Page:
At the heart of this exercise is the efficient management of a public resource: the radiofrequency spectrum.
For all the high-minded rhetoric about efficient use of the spectrum, and the benefits of reform, we see this Government is unable to walk the talk.
Earlier this year the Minister’s chiropractor was once again called in for his backflip over community television.
After saying he was going to boot the remaining community television stations off air, despite having no alternative use for the spectrum, the Minister announced at the eleventh hour, only the night before the licences were due to expire, that he would extend them for 12 months.
The licensees found out about their reprieve at the same time the rest of Australia did, when they watched the Minister announce it on the ABC Q+A program.
This is no way to manage a valuable public resource or to treat the sector – the sponsors, staff and volunteers of these services – or the citizens, consumers and communities they serve.
The Minister’s mishandling of Community Television demonstrates a worrying inability to govern with predictability in the public interest.
A failure to manage the simplest of matters, when the level of complexity in the communications portfolio is only set to increase.
In closing, what the communications portfolio needs is coherence and a plan.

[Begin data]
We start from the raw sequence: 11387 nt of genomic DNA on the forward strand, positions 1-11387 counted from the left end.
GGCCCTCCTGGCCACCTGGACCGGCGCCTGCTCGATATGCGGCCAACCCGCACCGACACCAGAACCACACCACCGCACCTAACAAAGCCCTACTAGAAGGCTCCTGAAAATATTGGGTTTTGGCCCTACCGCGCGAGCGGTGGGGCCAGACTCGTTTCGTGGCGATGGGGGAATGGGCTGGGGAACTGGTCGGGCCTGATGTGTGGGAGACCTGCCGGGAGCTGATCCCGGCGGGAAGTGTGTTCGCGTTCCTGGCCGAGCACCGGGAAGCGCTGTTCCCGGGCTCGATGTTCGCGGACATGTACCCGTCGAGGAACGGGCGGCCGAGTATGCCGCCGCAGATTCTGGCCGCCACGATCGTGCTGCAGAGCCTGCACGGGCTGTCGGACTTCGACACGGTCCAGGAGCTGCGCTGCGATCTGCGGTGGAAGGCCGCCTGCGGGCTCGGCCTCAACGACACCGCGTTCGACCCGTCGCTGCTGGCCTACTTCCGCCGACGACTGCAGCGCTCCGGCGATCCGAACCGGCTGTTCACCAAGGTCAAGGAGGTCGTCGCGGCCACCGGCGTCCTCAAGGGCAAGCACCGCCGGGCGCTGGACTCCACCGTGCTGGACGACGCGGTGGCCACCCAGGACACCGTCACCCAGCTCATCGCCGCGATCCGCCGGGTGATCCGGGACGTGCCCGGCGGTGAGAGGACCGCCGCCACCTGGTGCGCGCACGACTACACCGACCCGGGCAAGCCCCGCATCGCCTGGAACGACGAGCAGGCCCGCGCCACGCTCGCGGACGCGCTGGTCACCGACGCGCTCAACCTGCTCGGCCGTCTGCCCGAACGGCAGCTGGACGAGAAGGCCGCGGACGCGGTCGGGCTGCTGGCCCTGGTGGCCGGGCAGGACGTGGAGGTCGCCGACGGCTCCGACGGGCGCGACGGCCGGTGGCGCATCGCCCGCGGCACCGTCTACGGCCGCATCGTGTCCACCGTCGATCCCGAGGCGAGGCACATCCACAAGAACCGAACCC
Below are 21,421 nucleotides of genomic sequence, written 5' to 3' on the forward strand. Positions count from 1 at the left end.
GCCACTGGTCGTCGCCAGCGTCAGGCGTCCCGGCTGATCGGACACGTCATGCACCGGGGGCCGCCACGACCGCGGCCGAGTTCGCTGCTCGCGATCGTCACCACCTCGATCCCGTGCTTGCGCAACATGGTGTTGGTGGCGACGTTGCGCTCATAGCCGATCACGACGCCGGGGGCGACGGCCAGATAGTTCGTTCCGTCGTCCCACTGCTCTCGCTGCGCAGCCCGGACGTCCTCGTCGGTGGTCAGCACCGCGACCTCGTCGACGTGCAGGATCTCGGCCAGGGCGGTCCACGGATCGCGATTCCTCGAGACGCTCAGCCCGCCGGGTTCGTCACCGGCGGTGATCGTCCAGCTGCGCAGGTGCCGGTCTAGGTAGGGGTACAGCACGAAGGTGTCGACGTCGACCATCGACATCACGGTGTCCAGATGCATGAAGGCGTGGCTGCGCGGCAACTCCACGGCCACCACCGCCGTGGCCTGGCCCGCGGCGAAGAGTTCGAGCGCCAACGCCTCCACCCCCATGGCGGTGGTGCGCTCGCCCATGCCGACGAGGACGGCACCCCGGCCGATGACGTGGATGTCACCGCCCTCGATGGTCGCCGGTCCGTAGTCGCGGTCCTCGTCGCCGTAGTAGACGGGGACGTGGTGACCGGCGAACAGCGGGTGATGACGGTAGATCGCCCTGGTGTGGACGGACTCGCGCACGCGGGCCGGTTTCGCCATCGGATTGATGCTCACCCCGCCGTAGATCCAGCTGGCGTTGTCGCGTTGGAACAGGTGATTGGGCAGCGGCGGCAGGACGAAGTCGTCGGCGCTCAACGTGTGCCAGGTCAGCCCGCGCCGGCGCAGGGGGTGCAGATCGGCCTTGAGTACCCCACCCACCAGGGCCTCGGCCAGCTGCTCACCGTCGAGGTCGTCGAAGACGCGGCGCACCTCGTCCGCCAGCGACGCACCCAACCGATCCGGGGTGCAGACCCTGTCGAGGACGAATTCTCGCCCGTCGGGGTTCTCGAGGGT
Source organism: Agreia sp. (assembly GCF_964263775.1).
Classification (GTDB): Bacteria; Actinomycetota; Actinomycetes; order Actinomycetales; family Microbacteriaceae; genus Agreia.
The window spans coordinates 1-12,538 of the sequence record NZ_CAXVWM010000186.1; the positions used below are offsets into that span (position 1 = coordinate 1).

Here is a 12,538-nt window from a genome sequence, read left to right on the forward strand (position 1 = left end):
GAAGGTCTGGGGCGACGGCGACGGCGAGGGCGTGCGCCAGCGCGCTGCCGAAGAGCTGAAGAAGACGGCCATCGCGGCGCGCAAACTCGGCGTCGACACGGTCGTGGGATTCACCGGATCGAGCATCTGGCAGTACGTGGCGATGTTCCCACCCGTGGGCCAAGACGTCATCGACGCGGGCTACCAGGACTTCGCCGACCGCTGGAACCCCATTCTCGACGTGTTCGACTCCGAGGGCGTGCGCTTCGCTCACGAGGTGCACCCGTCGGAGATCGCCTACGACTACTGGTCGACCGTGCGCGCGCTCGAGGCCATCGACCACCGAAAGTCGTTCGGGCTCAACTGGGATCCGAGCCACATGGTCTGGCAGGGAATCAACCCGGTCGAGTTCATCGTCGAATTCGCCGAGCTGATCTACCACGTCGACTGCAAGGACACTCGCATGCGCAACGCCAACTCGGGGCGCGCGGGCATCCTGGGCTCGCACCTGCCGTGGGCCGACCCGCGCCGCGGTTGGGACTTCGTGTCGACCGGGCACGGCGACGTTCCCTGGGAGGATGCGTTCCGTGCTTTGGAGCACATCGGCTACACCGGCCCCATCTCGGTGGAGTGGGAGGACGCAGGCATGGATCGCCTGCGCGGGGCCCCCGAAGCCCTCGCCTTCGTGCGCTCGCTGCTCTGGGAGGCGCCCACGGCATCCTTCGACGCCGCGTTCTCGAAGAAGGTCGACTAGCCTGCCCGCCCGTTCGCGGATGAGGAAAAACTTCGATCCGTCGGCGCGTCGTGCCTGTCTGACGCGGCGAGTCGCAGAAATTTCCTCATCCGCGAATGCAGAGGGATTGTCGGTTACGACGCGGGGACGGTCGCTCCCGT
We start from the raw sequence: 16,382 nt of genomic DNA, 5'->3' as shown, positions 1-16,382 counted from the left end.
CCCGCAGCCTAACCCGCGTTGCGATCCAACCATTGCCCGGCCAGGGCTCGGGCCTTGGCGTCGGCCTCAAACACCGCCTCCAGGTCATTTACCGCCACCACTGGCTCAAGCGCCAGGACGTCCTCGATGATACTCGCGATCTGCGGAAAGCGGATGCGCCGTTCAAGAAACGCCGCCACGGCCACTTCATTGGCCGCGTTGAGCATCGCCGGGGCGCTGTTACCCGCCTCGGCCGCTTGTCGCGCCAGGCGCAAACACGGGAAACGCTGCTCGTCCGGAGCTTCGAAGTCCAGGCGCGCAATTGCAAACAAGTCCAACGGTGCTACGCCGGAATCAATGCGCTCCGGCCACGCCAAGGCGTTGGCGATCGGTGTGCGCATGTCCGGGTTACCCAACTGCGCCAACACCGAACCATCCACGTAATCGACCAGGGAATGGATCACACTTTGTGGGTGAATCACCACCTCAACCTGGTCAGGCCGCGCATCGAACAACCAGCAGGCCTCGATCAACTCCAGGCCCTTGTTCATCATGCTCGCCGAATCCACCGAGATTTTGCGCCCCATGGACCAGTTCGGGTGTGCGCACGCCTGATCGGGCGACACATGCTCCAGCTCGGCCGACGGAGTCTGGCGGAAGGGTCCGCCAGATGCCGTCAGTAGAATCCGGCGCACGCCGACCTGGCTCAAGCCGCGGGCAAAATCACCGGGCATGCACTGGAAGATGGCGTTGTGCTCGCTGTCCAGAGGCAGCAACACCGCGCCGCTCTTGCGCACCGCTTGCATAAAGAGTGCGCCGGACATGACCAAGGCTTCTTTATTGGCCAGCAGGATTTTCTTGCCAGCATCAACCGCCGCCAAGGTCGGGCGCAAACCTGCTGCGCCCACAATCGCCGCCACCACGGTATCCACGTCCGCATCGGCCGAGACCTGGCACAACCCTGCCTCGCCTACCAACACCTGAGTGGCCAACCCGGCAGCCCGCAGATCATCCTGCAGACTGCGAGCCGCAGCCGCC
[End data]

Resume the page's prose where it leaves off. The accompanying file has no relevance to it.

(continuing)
It needs values, policy and theory, joined up, and translated into practice.
This year the Nobel Prize in Economic Sciences went to Paul R. Milgrom and Robert B. Wilson for “improvements to auction theory and inventions of new auction formats”.
The chair of the Prize Committee said:
“This year’s Laureates in Economic Sciences started out with fundamental theory and later used their results in practical applications, which have spread globally. Their discoveries are of great benefit to society”.
Of course, the CommsDay community is deeply familiar with their work.
As the scientific background on the prize published by The Royal Swedish Academy of Sciences attests, Australia adopted the Combinatorial Clock Auction for selling radio-spectrum licences.
The Australian telco sector is capable of leading and adopting cutting-edge work to benefit sellers, buyers, taxpayers and society.
As I said at the outset, the growing connectedness of society demands connected policy to ensure Australia can realise the potential of the digital century.
In formulating policy for the coming election Labor will be honest about its thinking and we won’t disrespect the intelligence of industry or the public.
We’ll explain our principles, our objectives, and our priorities. If our decisions entail trade-offs we will explain what they are and why we judge they are in the public interest.
I look forward to joining CommsDay in April, hopefully in person, to begin laying the foundations for what our plan will be.